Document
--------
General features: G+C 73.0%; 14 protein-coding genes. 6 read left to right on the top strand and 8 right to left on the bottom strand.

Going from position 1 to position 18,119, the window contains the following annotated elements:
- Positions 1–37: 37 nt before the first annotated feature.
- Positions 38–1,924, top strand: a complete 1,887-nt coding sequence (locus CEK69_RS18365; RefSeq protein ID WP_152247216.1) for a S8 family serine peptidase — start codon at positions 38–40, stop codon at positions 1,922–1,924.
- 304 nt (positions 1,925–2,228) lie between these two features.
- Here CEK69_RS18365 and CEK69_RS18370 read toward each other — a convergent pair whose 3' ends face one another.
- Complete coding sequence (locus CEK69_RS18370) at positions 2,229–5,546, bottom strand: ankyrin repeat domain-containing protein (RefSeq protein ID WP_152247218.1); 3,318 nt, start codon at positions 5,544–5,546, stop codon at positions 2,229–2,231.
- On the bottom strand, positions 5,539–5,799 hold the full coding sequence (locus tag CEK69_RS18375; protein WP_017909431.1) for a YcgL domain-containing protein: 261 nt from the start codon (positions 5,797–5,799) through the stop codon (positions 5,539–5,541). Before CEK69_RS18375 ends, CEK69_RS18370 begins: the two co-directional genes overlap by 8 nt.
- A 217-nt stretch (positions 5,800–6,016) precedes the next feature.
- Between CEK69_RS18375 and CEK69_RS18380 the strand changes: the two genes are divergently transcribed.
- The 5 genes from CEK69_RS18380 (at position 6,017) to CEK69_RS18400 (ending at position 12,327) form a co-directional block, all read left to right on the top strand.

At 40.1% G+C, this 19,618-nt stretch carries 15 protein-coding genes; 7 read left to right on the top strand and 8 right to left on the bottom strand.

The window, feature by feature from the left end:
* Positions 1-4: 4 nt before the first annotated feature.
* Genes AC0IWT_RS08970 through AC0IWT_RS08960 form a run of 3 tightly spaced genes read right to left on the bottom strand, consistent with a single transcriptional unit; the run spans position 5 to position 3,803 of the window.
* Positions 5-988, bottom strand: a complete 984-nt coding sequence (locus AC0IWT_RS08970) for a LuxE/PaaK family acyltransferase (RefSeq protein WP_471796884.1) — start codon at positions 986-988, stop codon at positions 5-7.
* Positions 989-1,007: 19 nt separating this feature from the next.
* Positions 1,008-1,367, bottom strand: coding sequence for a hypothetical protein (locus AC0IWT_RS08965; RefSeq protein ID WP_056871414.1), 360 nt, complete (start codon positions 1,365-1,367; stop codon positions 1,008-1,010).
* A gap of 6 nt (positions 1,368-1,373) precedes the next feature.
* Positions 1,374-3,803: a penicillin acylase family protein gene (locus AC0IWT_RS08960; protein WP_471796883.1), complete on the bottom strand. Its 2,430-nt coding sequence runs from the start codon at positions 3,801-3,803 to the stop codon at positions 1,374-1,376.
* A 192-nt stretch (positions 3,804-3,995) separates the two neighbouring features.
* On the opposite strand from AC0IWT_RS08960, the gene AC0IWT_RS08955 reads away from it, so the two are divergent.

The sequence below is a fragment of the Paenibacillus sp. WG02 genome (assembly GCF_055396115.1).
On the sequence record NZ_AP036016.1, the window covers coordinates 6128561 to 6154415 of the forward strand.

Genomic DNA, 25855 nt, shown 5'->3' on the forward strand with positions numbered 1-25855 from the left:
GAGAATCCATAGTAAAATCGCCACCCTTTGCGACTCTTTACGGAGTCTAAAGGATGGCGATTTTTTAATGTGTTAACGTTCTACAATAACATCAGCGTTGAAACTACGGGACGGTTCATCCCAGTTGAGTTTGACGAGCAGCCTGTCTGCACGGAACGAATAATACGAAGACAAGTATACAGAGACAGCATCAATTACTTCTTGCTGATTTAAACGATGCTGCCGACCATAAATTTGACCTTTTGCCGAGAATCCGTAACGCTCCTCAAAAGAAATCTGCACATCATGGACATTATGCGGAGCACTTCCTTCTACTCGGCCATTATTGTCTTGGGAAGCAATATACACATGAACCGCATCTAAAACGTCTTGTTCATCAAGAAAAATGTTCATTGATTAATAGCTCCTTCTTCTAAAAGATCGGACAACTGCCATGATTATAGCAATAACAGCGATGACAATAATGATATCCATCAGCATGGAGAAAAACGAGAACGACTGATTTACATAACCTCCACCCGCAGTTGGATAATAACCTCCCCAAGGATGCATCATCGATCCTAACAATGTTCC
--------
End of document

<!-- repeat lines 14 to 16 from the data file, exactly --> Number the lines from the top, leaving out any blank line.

* Positions 1-4: 4 nt before the first annotated feature.
* Genes AC0IWT_RS08970 through AC0IWT_RS08960 form a run of 3 tightly spaced genes read right to left on the bottom strand, consistent with a single transcriptional unit; the run spans position 5 to position 3,803 of the window.
* Positions 5-988, bottom strand: a complete 984-nt coding sequence (locus AC0IWT_RS08970) for a LuxE/PaaK family acyltransferase (RefSeq protein WP_471796884.1) — start codon at positions 986-988, stop codon at positions 5-7.